Here's a link to an interesting discussion (with demos) about resolution and just how important (or not) it is once you are using HD or higher sources. Click on the top left and watch "one" and then "two".


http://yedlin.net/ResDemo/ResDemoPt2.html

Excellent post and discussion on Spacial Resolution. Nigels new measurements were very revealing regarding on screen contrast that went against the conventional wisdom that on/off was all that mattered. This piece has a similar revelation on spacial resolution.

Deja Vu 05-23-2019 05:44 AM

Quote:

Originally Posted by Lasalle (Post 58083576)
Excellent post and discussion on Spacial Resolution. Nigels new measurements were very revealing regarding on screen contrast that went against the conventional wisdom that on/off was all that mattered. This piece has a similar revelation on spacial resolution.

Apparently the above link was originally posted by Kris Deering, who in my opinion really knows his stuff. I found a reference to the link on another forum and thought it would be useful in understanding this thread -- why a 1080p projector can still be relevant.

Years ago I fed HD (1080p) to a low resolution digital projector, which would accept the HD signal and I was shocked at how good the image looked. This was high resolution material down scaled to a much lower resolution, yet the image looked like a HD image.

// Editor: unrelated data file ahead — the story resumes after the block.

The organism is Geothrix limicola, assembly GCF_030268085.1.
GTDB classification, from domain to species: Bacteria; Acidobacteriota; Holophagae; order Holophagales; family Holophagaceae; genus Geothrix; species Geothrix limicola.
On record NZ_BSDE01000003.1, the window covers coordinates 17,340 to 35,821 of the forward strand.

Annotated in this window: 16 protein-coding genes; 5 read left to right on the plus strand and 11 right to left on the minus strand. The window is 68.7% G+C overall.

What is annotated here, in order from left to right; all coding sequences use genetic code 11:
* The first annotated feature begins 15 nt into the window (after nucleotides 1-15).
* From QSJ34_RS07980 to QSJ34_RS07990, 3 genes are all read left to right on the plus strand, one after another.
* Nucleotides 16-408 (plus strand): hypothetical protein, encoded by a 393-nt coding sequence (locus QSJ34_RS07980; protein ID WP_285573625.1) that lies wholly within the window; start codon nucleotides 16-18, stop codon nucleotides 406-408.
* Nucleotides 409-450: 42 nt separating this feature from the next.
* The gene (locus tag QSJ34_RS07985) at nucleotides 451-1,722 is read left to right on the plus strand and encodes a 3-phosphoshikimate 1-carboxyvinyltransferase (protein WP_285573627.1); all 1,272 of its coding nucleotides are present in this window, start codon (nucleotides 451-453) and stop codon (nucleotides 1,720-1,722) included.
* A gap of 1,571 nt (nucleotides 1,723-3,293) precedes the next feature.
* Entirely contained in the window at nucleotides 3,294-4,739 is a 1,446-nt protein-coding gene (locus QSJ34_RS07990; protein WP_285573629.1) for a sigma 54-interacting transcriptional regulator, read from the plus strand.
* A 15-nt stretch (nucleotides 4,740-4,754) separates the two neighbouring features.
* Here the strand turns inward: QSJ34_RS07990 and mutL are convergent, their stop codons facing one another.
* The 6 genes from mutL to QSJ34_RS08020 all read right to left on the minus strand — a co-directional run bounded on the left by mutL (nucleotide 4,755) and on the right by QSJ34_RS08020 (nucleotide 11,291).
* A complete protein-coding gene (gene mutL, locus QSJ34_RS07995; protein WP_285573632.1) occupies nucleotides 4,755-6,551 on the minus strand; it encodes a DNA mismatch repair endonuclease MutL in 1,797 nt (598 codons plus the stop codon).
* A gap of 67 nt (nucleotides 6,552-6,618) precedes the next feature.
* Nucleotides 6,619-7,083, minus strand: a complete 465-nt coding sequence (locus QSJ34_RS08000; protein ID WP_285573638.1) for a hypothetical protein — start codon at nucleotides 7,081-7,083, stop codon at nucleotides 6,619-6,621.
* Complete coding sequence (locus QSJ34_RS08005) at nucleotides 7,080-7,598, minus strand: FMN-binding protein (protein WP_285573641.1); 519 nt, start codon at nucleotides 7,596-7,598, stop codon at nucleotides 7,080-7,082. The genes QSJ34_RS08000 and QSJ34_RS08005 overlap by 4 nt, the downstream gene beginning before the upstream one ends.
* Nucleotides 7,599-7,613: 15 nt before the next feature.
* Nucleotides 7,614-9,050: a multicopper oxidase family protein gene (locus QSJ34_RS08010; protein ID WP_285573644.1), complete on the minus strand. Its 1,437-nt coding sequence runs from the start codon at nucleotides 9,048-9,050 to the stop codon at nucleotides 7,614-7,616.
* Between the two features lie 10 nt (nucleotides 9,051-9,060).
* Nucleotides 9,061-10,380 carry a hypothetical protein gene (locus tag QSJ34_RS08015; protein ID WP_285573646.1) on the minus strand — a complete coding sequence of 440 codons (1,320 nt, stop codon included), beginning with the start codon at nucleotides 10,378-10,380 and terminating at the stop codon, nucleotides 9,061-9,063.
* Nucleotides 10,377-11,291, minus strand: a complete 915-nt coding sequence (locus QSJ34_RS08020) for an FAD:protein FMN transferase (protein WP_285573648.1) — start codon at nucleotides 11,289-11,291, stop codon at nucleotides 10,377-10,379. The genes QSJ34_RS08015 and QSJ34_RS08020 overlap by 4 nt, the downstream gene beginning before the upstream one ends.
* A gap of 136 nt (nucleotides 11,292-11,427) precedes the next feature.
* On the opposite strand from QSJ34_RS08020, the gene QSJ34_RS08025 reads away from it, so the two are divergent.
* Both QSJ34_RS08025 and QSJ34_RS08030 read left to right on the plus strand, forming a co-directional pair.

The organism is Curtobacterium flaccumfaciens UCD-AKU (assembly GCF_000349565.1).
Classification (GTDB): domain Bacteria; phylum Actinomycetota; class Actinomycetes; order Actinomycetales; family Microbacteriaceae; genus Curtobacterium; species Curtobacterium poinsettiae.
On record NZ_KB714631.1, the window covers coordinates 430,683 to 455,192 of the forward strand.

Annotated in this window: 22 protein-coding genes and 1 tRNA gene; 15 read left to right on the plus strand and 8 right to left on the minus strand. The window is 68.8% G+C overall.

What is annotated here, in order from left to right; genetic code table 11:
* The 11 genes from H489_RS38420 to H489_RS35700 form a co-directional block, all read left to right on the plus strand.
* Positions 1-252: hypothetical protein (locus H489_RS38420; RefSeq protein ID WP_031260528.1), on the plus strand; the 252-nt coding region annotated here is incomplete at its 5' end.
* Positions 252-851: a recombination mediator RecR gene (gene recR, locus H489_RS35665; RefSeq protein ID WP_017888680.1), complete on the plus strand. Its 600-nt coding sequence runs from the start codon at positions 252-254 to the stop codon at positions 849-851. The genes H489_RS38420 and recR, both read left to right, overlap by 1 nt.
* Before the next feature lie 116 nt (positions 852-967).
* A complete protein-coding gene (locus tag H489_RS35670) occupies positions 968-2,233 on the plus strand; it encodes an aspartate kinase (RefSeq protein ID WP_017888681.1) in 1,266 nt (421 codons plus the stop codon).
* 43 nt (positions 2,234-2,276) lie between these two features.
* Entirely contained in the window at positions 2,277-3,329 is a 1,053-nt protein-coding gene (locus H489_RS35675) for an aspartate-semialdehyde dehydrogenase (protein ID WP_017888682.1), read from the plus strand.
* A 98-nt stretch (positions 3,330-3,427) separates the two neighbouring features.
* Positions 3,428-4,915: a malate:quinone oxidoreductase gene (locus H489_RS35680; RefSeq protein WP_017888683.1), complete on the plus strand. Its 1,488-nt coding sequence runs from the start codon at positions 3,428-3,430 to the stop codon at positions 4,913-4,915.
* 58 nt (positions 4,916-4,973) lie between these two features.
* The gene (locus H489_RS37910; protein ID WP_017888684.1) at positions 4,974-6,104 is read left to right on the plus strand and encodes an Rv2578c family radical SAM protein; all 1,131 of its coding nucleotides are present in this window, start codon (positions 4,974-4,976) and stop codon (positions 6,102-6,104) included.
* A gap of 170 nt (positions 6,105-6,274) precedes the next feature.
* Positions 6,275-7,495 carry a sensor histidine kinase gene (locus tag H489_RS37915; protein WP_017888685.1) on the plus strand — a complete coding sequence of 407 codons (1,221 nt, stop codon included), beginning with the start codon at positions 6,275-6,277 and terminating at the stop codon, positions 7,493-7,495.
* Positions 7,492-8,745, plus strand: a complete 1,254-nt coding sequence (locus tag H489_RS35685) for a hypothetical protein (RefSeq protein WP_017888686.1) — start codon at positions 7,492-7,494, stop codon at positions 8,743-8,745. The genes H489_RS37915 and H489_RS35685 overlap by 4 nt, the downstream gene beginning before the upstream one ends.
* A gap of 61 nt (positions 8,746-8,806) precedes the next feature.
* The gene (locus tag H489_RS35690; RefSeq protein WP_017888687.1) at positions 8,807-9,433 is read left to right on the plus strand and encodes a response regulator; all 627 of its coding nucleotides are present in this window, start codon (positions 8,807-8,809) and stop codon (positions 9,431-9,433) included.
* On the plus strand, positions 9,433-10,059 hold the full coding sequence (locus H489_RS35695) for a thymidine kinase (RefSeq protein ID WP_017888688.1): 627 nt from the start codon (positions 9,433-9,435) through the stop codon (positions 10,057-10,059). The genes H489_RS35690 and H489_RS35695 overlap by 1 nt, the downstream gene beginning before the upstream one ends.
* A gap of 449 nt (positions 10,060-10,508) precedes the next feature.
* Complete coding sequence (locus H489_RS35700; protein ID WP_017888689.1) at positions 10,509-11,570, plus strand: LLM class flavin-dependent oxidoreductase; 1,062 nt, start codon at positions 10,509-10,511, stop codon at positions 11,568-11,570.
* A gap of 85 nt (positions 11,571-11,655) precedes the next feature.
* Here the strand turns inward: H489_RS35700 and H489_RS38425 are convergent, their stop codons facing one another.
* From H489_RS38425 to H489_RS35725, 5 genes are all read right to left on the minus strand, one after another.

Using a 4K player I've played a 4K blu-ray down scaled to 1080p to my display and I think it looks slightly better than normal blu-ray.

I've also a been a big fan of 3D for the last decade or so. I've used Da-lite 2.8 gain High Power screens for years and this screen makes a big difference for opening up 3D and compensating for much of the light lost through the glasses. Bright, cross-talk free 3D is very impressive and can be highly immersive. Most people don't get to see it this way and walk away -- having seen it displayed in a light throttled way I'd also assume it's not worth the effort if I didn't know better.

Lasalle 05-23-2019 07:27 AM

Quote:

Originally Posted by Deja Vu (Post 58087742)
Apparently the above link was originally posted by Kris Deering, who in my opinion really knows his stuff. I found a reference to the link on another forum and thought it would be useful in understanding this thread -- why a 1080p projector can still be relevant.